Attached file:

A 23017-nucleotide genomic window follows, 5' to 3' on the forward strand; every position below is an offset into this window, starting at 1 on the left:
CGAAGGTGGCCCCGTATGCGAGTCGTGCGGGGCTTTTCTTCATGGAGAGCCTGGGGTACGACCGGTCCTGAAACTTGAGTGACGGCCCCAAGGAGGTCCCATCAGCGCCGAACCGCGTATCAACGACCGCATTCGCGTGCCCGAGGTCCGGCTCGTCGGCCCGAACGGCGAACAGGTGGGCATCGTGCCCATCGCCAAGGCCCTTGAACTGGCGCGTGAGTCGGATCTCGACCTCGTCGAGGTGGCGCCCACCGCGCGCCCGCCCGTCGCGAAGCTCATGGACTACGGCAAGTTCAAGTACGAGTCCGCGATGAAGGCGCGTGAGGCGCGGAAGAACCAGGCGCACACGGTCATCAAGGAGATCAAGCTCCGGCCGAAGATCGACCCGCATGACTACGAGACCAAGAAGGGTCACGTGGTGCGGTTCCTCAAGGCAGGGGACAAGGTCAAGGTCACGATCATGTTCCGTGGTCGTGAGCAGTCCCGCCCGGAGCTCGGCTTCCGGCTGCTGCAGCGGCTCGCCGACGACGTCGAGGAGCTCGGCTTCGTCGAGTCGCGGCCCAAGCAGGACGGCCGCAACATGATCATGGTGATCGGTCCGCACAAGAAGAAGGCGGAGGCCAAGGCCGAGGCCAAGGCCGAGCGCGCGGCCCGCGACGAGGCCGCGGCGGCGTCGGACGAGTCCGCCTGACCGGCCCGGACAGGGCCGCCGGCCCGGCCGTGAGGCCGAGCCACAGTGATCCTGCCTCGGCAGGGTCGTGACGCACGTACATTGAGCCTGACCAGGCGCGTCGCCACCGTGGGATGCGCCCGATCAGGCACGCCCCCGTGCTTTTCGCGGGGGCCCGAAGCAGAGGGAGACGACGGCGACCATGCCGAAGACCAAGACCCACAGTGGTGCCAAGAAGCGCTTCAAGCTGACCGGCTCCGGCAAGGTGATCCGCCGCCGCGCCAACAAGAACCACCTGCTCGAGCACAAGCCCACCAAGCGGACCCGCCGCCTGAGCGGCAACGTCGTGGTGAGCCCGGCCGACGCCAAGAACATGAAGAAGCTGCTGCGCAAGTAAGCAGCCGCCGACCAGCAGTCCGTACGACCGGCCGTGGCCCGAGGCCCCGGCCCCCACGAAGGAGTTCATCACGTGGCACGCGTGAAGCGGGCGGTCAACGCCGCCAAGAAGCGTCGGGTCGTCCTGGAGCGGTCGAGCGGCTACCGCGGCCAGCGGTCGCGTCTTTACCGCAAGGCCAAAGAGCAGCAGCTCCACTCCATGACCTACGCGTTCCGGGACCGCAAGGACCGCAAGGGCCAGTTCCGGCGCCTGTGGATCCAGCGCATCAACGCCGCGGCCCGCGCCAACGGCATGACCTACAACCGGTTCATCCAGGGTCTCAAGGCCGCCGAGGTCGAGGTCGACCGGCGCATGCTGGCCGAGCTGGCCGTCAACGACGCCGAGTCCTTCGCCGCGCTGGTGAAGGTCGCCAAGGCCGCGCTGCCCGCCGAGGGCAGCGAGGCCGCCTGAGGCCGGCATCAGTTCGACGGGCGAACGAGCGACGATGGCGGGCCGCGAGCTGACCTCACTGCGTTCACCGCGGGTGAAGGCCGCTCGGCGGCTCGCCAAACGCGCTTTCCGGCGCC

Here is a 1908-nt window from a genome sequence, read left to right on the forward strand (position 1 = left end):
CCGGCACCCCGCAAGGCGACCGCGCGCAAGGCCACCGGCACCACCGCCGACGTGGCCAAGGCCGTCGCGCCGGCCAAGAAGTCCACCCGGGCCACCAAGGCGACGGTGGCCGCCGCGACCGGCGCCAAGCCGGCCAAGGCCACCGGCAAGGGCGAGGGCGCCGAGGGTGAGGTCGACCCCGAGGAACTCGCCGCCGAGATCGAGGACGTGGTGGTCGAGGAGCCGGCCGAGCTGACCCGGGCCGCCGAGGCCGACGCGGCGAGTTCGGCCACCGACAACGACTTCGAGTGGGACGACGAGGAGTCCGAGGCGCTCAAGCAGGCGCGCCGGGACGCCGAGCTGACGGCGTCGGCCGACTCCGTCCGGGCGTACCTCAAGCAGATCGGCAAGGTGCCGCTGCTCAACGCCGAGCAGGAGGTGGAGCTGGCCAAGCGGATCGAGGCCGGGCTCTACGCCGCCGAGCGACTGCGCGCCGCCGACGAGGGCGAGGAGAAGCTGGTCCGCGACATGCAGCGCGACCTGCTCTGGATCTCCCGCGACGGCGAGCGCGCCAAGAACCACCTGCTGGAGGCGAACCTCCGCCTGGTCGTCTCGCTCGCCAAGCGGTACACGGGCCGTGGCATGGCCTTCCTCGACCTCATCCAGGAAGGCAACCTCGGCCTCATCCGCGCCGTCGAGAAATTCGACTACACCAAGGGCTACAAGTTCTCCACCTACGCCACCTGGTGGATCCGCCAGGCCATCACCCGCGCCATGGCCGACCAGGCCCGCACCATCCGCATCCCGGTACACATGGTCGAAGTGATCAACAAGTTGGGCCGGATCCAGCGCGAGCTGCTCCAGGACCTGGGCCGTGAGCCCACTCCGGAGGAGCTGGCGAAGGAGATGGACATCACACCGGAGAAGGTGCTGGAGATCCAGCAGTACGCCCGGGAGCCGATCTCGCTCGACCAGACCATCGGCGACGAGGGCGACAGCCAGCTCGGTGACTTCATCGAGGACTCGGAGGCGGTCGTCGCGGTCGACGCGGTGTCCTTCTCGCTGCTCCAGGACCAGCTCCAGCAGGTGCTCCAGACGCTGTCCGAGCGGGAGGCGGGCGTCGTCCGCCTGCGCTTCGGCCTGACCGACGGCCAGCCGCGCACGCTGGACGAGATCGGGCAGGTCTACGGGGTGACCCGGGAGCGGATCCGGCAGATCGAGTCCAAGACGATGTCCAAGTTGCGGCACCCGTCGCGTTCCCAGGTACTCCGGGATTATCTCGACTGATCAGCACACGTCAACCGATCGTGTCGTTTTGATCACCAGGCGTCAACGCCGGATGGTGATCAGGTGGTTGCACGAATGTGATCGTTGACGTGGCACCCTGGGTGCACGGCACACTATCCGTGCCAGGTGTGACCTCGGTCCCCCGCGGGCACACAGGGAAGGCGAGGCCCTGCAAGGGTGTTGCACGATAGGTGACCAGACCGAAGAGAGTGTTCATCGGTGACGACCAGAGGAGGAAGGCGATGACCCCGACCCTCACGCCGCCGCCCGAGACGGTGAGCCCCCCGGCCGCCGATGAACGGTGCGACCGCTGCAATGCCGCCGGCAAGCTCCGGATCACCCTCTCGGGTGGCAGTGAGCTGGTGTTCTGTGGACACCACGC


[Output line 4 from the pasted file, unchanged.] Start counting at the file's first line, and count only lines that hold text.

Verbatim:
CCGGCACCCCGCAAGGCGACCGCGCGCAAGGCCACCGGCACCACCGCCGACGTGGCCAAGGCCGTCGCGCCGGCCAAGAAGTCCACCCGGGCCACCAAGGCGACGGTGGCCGCCGCGACCGGCGCCAAGCCGGCCAAGGCCACCGGCAAGGGCGAGGGCGCCGAGGGTGAGGTCGACCCCGAGGAACTCGCCGCCGAGATCGAGGACGTGGTGGTCGAGGAGCCGGCCGAGCTGACCCGGGCCGCCGAGGCCGACGCGGCGAGTTCGGCCACCGACAACGACTTCGAGTGGGACGACGAGGAGTCCGAGGCGCTCAAGCAGGCGCGCCGGGACGCCGAGCTGACGGCGTCGGCCGACTCCGTCCGGGCGTACCTCAAGCAGATCGGCAAGGTGCCGCTGCTCAACGCCGAGCAGGAGGTGGAGCTGGCCAAGCGGATCGAGGCCGGGCTCTACGCCGCCGAGCGACTGCGCGCCGCCGACGAGGGCGAGGAGAAGCTGGTCCGCGACATGCAGCGCGACCTGCTCTGGATCTCCCGCGACGGCGAGCGCGCCAAGAACCACCTGCTGGAGGCGAACCTCCGCCTGGTCGTCTCGCTCGCCAAGCGGTACACGGGCCGTGGCATGGCCTTCCTCGACCTCATCCAGGAAGGCAACCTCGGCCTCATCCGCGCCGTCGAGAAATTCGACTACACCAAGGGCTACAAGTTCTCCACCTACGCCACCTGGTGGATCCGCCAGGCCATCACCCGCGCCATGGCCGACCAGGCCCGCACCATCCGCATCCCGGTACACATGGTCGAAGTGATCAACAAGTTGGGCCGGATCCAGCGCGAGCTGCTCCAGGACCTGGGCCGTGAGCCCACTCCGGAGGAGCTGGCGAAGGAGATGGACATCACACCGGAGAAGGTGCTGGAGATCCAGCAGTACGCCCGGGAGCCGATCTCGCTCGACCAGACCATCGGCGACGAGGGCGACAGCCAGCTCGGTGACTTCATCGAGGACTCGGAGGCGGTCGTCGCGGTCGACGCGGTGTCCTTCTCGCTGCTCCAGGACCAGCTCCAGCAGGTGCTCCAGACGCTGTCCGAGCGGGAGGCGGGCGTCGTCCGCCTGCGCTTCGGCCTGACCGACGGCCAGCCGCGCACGCTGGACGAGATCGGGCAGGTCTACGGGGTGACCCGGGAGCGGATCCGGCAGATCGAGTCCAAGACGATGTCCAAGTTGCGGCACCCGTCGCGTTCCCAGGTACTCCGGGATTATCTCGACTGATCAGCACACGTCAACCGATCGTGTCGTTTTGATCACCAGGCGTCAACGCCGGATGGTGATCAGGTGGTTGCACGAATGTGATCGTTGACGTGGCACCCTGGGTGCACGGCACACTATCCGTGCCAGGTGTGACCTCGGTCCCCCGCGGGCACACAGGGAAGGCGAGGCCCTGCAAGGGTGTTGCACGATAGGTGACCAGACCGAAGAGAGTGTTCATCGGTGACGACCAGAGGAGGAAGGCGATGACCCCGACCCTCACGCCGCCGCCCGAGACGGTGAGCCCCCCGGCCGCCGATGAACGGTGCGACCGCTGCAATGCCGCCGGCAAGCTCCGGATCACCCTCTCGGGTGGCAGTGAGCTGGTGTTCTGTGGACACCACGC